After brothers Caleb and Bobby Gene get into trouble for trading their baby sister for a bag of fireworks, they are sentenced to a summer of labor alongside the boy who traded with them. Caleb is determined not to be an ordinary person in life, something his father seems obsessed with him staying at all times, even calling him extra-ordinary! So when Styx Malone enters their lives and offers them a way to trade the ill-gotten fireworks for something even better, the two brothers eagerly join him. But Styx is not telling them the whole truth about his life or even about the trades they are making. As the boys are pulled farther into Styx’s world, Caleb worries that it will all fall apart and that he will be left being just ordinary again.

Magoon has created a story that reads smooth and sweet, a tale filled with adventures and riotous action. At the same time though, she has also created a book that asks deeper questions about family, the foster care system, children in need, and what makes a good friend. Readers may not trust Styx as quickly as Caleb does, so the book also has a compelling narrative voice that is naive and untrustworthy. Even as Caleb, in particular, is drawn firmly into Styx’s plans, readers will be questioning what they are doing. It’s a great book to show young readers an unreliable narrator who is also charming.

The book has complex characters who all rise beyond being stereotypical. Even the adults in the book show glimpses of other sides that create a sense of deep reality on the page. Styx himself is an amazing character. He is clearly doing things on the edge of the law, hustling for deals and acting far tougher than he actually is. The moments where Styx shows his softer side are particularly compelling, like the hotdog cookout and seeing him interact with a father figure. Beautifully nuanced, these moments take this book from a madcap summer to a book that speaks deeply about being a child.

A top read of the year, expect to find incredible depth in this novel about friendship and family. Appropriate for ages 9-12.

Reviewed from ARC provided by Wendy Lamb Books.

 

Review: No Fixed Address by Susin Nielsen

No Fixed Address by Susin Nielsen

No Fixed Address by Susin Nielsen (9780735262751)

Felix loves trivia and his gerbil who is named after a famous Canadian game show host. He lives with his mother Astrid, who struggles to keep jobs and tends to tell lies whenever she wants. Living in Vancouver is expensive, so when Astrid loses her job and then offends the person who takes them in, Felix finds himself living in a camper van. It’s only temporary, so Felix starts school and doesn’t explain to anyone where he is living. Astrid uses her ability to stretch the truth convincingly to get him a place in the school he wants and to get them a mailing address. Still, living in a van is not any fun after awhile and as Felix makes new friends, he finds it hard to keep lying to them. But there is a way out, if Felix can win the junior version of a national game show, he might just have enough money to get them back on their feet and into a home.

Nielsen tells a story about the power of hope, the importance of friendship and the creation of a community of people who care. It is also the story of a mother who is struggling with depression and an inability to keep a job. Astrid is a great character, a mother who manages to continue to be sympathetic but also disastrous. She is complicated just like their story of homelessness is. This is not a flat look at homelessness but instead an in-depth exploration of how it happens, the trap of being in it, and the long climb back out.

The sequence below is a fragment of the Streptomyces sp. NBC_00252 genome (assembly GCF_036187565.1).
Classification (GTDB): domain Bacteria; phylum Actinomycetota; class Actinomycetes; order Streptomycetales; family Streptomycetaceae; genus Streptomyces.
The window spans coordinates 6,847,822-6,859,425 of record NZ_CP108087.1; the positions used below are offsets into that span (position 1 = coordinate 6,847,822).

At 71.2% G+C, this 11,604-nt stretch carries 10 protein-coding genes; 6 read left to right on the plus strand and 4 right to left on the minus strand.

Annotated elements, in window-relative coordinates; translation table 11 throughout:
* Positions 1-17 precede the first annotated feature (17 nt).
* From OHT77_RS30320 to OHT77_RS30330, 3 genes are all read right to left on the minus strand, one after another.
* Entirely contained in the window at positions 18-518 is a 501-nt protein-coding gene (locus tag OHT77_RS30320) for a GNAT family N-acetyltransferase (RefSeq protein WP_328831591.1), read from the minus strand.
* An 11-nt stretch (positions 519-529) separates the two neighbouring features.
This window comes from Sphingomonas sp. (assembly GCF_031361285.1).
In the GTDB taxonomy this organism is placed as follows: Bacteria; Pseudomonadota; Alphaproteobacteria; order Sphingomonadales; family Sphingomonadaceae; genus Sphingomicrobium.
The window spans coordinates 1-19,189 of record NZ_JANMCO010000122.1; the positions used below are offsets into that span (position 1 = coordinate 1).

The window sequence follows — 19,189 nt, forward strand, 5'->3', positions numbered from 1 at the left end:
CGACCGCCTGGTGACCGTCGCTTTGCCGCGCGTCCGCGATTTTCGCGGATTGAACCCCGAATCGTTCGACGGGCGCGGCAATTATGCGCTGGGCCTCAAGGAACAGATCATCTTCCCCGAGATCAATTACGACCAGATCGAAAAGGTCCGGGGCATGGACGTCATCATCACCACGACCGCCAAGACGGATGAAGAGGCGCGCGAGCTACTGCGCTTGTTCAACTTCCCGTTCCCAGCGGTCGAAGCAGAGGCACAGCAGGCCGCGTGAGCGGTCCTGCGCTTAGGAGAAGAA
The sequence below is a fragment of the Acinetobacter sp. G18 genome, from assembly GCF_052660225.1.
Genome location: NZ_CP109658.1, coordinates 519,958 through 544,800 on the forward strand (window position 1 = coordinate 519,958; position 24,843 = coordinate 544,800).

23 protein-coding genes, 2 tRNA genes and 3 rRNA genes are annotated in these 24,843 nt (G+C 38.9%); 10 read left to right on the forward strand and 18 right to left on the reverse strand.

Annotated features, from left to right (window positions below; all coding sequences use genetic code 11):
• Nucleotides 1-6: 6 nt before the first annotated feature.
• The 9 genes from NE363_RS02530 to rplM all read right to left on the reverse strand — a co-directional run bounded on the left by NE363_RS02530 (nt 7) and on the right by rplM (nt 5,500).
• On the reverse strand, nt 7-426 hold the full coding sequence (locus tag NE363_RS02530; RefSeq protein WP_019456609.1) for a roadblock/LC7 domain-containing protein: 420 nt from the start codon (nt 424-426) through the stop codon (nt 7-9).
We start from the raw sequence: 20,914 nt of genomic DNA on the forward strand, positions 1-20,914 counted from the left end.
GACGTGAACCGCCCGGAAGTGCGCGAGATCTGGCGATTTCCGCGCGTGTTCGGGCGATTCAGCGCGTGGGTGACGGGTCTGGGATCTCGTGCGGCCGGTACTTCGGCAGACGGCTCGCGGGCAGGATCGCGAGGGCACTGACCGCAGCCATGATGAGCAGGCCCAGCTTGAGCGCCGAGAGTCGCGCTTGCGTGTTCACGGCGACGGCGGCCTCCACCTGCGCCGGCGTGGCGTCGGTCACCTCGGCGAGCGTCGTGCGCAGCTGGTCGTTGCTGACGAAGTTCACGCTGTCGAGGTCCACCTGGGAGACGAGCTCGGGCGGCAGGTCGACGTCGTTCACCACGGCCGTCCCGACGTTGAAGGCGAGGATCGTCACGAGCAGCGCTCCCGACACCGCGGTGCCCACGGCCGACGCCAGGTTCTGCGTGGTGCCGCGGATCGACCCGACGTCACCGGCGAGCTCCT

Felix too is a wonderful character. He is bright, funny and written as a twelve-year-old boy. That means that his sense of humor is a little naughty and his sense of integrity and honor is strong. His voice resonates as that of a child his age, not reaching up to be a teen yet. The friends he makes are also depicted well, from his old childhood friend with the warm and messy home to the girl he likes, maybe, and her straight-talking hard-hitting journalism approach.

A nuanced and skilled look at homelessness with great characters to discover along the journey. Appropriate for ages 9-12.

Reviewed from copy provided by Tundra Books.

 

Review: The Visitor by Antje Damm

The Visitor by Antje Damm

The Visitor by Antje Damm (9781776571888)

Elise never leaves her house. She is scared of everything, including spiders, trees and people. But she does like to open her windows to let in fresh air. One day, a paper airplane flies through the open window and into her house. She immediately scooped it into the fire, but she had nightmares about paper planes all night. The next day a boy knocked on Elise’s front door and asked about his plane. He also asked to use the bathroom. Elise let him in. As the boy came down the stairs, he asked about some pictures on the wall, looked at Elise’s collection of books, and asked to be read to. They played together too and had a snack. That night, Elise knew just what to do and made a new paper airplane.

Originally published in Germany, this picture book has a distinct European feel to it. Damm’s text is simple and concise, offering a straight explanation of what is going on. Along the way, the book reveals how limited Elise’s world has become and the courage it takes for her to open the door to a child. It is a book that captures loneliness and agorophobia in a clear way.

It is the illustrations that truly make this book special. Done in cut paper dioramas, the illustrations play with light and color. At first, Elise’s world is dark and gray. As the boy enters the house though, light and bright color come with him. He stays longer and soon the entire room is awash in splashes of bright colors. This more than anything shows the transformation taking place for Elise as she dares to make a new connection.